Source: bizjournals.com Health Care:Biotechnology headlines - February 13, 2018 Category: Biotechnology Authors: Kent Bernhard Source Type: news

Why an MBA is a good choice for an M.D.
Early in her career, Dr. Sowmya Viswanathan, former chief ACO officer at Dartmouth-Hitchcock physicians network, discovered a gaping hole in her training. After years of schooling and residency, she was well-prepared to be a physician. But as she moved into leadership roles, she found she needed to know more about the business of healthcare. She said she didn’t know enough about how insurance worked, the management challenges any organization fac es, or business strategy to be as effective as… (Source: bizjournals.com Health Care:Physician Practices headlines)
Source: bizjournals.com Health Care:Physician Practices headlines - February 13, 2018 Category: American Health Authors: Kent Bernhard Source Type: news

Newly discovered gene may protect against heart disease
Scientists have identified a gene that may play a protective role in preventing heart disease. Their research revealed that the gene, called MeXis, acts within key cells inside clogged arteries to help remove excess cholesterol from blood vessels.Published in the journal  Nature Medicine, the UCLA-led study in mice found that MeXis controls the expression of a protein that pumps cholesterol out of cells in the artery wall.MeXis is an example of a “selfish” gene, one that is presumed to have no function because it does not make a protein product. However, recent studies have suggested that these so-called &...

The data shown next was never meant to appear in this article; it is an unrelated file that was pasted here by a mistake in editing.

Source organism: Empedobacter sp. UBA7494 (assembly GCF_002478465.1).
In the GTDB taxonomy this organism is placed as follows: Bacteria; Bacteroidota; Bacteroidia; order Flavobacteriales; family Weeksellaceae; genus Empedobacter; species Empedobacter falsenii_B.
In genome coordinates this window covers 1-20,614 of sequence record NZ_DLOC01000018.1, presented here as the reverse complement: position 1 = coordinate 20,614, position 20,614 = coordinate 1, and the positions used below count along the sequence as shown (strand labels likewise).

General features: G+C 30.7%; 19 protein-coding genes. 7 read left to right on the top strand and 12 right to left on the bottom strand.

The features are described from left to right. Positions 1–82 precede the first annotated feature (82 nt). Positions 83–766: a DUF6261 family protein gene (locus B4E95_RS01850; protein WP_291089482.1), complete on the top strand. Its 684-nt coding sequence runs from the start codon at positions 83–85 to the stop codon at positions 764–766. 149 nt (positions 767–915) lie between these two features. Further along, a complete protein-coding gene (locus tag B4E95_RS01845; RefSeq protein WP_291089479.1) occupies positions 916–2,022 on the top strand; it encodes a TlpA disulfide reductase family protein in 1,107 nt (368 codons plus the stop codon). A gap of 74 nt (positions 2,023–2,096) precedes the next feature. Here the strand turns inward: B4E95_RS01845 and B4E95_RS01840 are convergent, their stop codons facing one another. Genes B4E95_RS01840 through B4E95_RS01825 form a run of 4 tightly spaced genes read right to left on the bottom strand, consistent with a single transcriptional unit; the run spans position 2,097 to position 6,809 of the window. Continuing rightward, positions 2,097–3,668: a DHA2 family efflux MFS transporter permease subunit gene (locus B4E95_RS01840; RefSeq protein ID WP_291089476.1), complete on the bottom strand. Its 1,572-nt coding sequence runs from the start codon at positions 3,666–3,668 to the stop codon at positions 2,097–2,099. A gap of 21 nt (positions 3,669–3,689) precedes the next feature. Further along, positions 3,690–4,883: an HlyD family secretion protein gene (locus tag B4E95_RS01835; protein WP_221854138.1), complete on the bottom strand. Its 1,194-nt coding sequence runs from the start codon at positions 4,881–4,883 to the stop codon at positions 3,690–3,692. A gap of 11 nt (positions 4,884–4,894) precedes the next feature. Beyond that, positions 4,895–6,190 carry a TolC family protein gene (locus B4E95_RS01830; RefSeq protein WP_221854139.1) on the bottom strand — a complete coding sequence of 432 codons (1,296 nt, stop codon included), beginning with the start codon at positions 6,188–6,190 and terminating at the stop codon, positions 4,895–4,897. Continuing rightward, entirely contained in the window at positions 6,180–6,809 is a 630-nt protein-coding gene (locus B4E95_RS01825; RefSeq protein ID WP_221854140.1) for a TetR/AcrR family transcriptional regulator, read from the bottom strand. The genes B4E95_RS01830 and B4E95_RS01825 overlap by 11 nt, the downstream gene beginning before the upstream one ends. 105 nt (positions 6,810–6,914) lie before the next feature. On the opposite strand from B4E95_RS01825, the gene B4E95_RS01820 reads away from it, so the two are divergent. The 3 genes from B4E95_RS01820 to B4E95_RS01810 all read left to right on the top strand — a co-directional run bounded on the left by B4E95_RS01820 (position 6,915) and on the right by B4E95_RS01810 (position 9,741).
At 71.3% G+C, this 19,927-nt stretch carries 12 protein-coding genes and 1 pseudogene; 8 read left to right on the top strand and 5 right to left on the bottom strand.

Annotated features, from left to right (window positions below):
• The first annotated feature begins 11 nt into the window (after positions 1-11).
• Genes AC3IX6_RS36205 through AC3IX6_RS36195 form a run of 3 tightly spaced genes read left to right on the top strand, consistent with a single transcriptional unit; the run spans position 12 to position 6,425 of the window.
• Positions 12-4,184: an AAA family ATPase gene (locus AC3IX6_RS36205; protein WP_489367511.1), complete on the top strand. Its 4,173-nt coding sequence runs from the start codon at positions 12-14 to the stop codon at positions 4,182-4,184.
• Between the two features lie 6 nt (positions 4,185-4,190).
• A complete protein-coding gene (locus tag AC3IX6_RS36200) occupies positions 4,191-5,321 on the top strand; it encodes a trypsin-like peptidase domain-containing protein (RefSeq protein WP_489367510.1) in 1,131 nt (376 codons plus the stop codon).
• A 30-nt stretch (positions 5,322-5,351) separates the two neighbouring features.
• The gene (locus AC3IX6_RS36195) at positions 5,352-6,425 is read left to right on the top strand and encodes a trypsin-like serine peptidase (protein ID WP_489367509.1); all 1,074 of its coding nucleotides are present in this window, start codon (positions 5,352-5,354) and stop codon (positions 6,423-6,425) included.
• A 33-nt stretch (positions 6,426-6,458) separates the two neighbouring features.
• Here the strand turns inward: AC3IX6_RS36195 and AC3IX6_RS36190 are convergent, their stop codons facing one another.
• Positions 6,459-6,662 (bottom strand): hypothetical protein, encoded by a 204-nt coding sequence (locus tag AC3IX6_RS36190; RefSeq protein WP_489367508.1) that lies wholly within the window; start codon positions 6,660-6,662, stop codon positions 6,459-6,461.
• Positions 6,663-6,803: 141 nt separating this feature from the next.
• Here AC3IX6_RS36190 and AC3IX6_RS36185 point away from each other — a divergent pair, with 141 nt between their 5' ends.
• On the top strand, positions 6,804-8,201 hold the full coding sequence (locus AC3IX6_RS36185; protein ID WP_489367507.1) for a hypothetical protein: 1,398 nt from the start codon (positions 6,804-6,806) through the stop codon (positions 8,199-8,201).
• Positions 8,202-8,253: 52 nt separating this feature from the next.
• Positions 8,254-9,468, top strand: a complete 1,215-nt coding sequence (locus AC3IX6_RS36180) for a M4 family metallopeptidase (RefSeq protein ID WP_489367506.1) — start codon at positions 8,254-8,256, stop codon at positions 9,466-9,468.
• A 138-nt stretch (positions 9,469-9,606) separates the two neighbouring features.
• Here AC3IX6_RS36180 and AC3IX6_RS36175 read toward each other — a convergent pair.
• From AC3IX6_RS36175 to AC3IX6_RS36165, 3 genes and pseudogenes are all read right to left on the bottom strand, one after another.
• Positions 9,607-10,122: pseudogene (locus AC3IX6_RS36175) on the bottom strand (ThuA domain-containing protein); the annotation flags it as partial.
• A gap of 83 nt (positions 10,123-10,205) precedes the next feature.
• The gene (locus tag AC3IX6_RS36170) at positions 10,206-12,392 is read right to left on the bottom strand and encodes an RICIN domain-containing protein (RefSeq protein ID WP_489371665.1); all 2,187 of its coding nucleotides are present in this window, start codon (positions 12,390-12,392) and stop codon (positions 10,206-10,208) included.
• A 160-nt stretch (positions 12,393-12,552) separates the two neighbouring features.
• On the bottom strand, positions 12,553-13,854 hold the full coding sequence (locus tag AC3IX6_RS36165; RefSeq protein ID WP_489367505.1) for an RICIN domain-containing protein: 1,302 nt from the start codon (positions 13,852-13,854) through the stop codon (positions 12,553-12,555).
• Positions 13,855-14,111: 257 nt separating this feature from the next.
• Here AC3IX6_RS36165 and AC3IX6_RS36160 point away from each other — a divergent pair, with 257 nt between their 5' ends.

Source: UCLA Newsroom: Health Sciences - February 13, 2018 Category: Universities & Medical Training Source Type: news

MRI leak causes concern at NYC airport
A leak from a damaged MRI scanner prompted a call to hazardous-material personnel...Read more on AuntMinnie.comRelated Reading: Indian group defends radiologist in fatal MRI incident Calif. man sues over MRI-related burn Probe into MRI-related death focuses on safety training 5 ways to create a culture of safety in radiology New board taps growing demand for MRI safety (Source: AuntMinnie.com Headlines)